A view of the Silver Spring transit center on Aug. 12. (Yue Wu/The Washington Post)

Punching about 2,000 holes in a concrete building plagued by cracks and design problems doesn’t sound like such a hot idea.

But that’s part of the work planned for the Silver Spring Transit Center, the oval-shaped bus-and-train hub that has been a $120 million concrete albatross around the necks of Montgomery County officials.

The holes will be filled with epoxy and new reinforcing steel, which are intended to help the structure better withstand the weight of hundreds of Metro, Ride On and regional buses that will be driving each day through the facility adjacent to the Silver Spring Metro station.

In May, county officials said the goal was to deliver a finished building to Metro by the end of the year. But with repairs still in progress, there remains no opening date for the center, which broke ground six years ago this fall. It probably will be sometime this winter before the building is conveyed to Metro, which then has 60 days to decide whether to accept it.

“When I know how long it will take, I can tell them when I’ll be done,” said Allyn Kilsheimer, the engineering consultant hired by the county to complete repairs to the building.

Concrete issues at the Silver Spring Transit Center

While the transit center — which is nearly four years behind schedule and tens of millions of dollars over budget — represents a major failure of management and oversight for the county, it scarcely merits a line on Kilsheimer’s résumé.

One of the world’s pre-eminent troubleshooters of distressed and damaged buildings, Kilsheimer worked as an engineering consultant in the aftermath of the Oklahoma City federal building bombing in 1995 and the Sept. 11, 2001, attack on the Pentagon, and has dealt with a long list of other structures that met with catastrophe.

Now 75, he is a bearish, blunt-speaking man with a thick, white beard who looked like a latter-day Noah trying to finish a leaky ark as he strode the site in the rain last week.

He enjoys keeping visitors off balance with alternating riffs of profanity and grandiloquence. During the tour of the facility, he recounted his answer a few years ago to an interviewer who asked about the basis of his success: “It’s because I have huge balls,” he said. “It’s the bottom line. Nothing scares me.”

Kilsheimer and his D.C.-based firm, KCE, conducted the March 2013 study of the transit center after problems surfaced with cracking and structural steel poking through the concrete surfaces. The analysis concluded that inadequate concrete strength and lack of reinforcing steel, among other problems, would render the building unsafe and unusable unless the county authorized major repairs.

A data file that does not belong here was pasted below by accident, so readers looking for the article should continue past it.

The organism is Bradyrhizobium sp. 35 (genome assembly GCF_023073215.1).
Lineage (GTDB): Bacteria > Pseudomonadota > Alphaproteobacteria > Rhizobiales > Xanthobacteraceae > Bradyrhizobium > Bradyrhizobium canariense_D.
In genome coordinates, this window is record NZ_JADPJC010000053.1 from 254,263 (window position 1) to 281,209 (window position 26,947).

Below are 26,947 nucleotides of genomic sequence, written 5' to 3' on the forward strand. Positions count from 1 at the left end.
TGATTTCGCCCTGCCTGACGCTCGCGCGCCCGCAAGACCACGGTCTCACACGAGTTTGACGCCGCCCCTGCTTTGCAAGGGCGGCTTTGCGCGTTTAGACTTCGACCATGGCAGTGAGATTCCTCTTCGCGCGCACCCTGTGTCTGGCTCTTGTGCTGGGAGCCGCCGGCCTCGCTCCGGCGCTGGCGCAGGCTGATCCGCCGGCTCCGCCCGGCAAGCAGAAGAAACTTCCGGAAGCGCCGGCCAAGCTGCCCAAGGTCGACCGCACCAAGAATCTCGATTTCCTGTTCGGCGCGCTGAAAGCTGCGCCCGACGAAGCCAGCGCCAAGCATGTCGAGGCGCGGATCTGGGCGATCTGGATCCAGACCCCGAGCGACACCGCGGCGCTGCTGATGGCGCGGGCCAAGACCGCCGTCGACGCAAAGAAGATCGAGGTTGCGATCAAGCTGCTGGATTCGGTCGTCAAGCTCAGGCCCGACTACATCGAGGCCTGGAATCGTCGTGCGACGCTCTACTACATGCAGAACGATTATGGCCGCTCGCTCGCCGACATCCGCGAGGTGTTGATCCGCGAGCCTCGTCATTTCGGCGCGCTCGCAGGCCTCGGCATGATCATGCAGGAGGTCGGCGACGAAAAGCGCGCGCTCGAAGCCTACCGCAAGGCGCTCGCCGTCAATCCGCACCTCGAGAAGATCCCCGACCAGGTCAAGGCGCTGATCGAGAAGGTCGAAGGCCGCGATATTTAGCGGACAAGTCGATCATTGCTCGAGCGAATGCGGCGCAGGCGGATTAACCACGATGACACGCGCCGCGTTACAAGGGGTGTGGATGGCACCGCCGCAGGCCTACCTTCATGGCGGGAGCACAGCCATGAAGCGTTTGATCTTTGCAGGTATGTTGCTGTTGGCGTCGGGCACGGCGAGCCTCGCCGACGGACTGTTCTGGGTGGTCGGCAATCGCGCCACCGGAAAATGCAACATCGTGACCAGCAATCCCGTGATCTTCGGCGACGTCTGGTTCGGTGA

KCE recommended several measures, including additional steel reinforcement against “torsion and shear” forces that would be created by bus traffic. Torsion is exerted on concrete by twisting; shearing refers to vertical pressures that could cause concrete to crack or fall.

The report cited “errors and omissions” by the designer, Parsons Brinckerhoff; the general contractor, Foulger-Pratt; and the inspections firm, Robert B. Balter Co.

Workers use high pressure air to clear dust away during repairs on the Silver Spring Transit Center on Aug. 12. (Yue Wu/The Washington Post)

But repairs progressed in fits and starts, interrupted by cold winter temperatures and months of infighting among the county, Metro, contractors and lots of lawyers over how best to proceed.

Parsons Brinckerhoff said the added reinforcement of girders and roadways was not only unnecessary, but also inadvisable. The firm said the highly invasive nature of the proposed repair work (those 2,000 holes) might actually further undermine the structure.

But another review, headed by former Lockheed Martin chairman Norman Augustine, affirmed Kilsheimer’s diagnosis in April. Without the torsion and shear work, Augustine said, the public would be at increased risk from falling chunks of concrete. Parsons Brinckerhoff finally signed off on the plan and ceded responsibility to Kilsheimer for executing it. The county formalized the arrangement this spring by hiring him as the “specialty engineer of record.”

Parsons Brinckerhoff is still working on the site, along with Foulger-Pratt and Balter, all overseen by KCE personnel.

Crews have been busy over the spring and summer. A “crack survey” was conducted to identify new fissures and seal them. Ramps and curb cuts, which complied with the Americans with Disabilities Act when first completed, have been torn out and modified to meet new standards. Elevators and escalators, which have yet to carry passengers, are getting regular preventive maintenance so that age and rust don’t catch up with them when the transit center finally opens.

The holes, to be drilled into the concrete girders in pairs, will be filled with small, U-shaped steel braces called cap ties, followed by a high-strength epoxy and rods of reinforcing steel. The concrete has been probed with ultrasound and magnetic resonance imaging to ensure that drills do not hit any of the existing steel supports.

The work will be “labor intensive and tedious,” said David Dise, the county’s general services director, one of the reasons he remains reluctant to offer a specific completion schedule. Kilsheimer and his team are already using small areas of the building to perform “mock-ups,” or dress rehearsals, of the procedure.

After the girder supports are installed, a two-inch layer of latex-modified concrete will be added, followed by a new series of struts to reinforce overhead concrete beams.

While Kilsheimer couldn’t promise a delivery date, he proclaimed — in his usual salty language — that there would be no more time-consuming in-fighting among the players.

“I have something that I’ve lived my whole life on,” he said, “which is lead, follow or get the . . . out of the way.”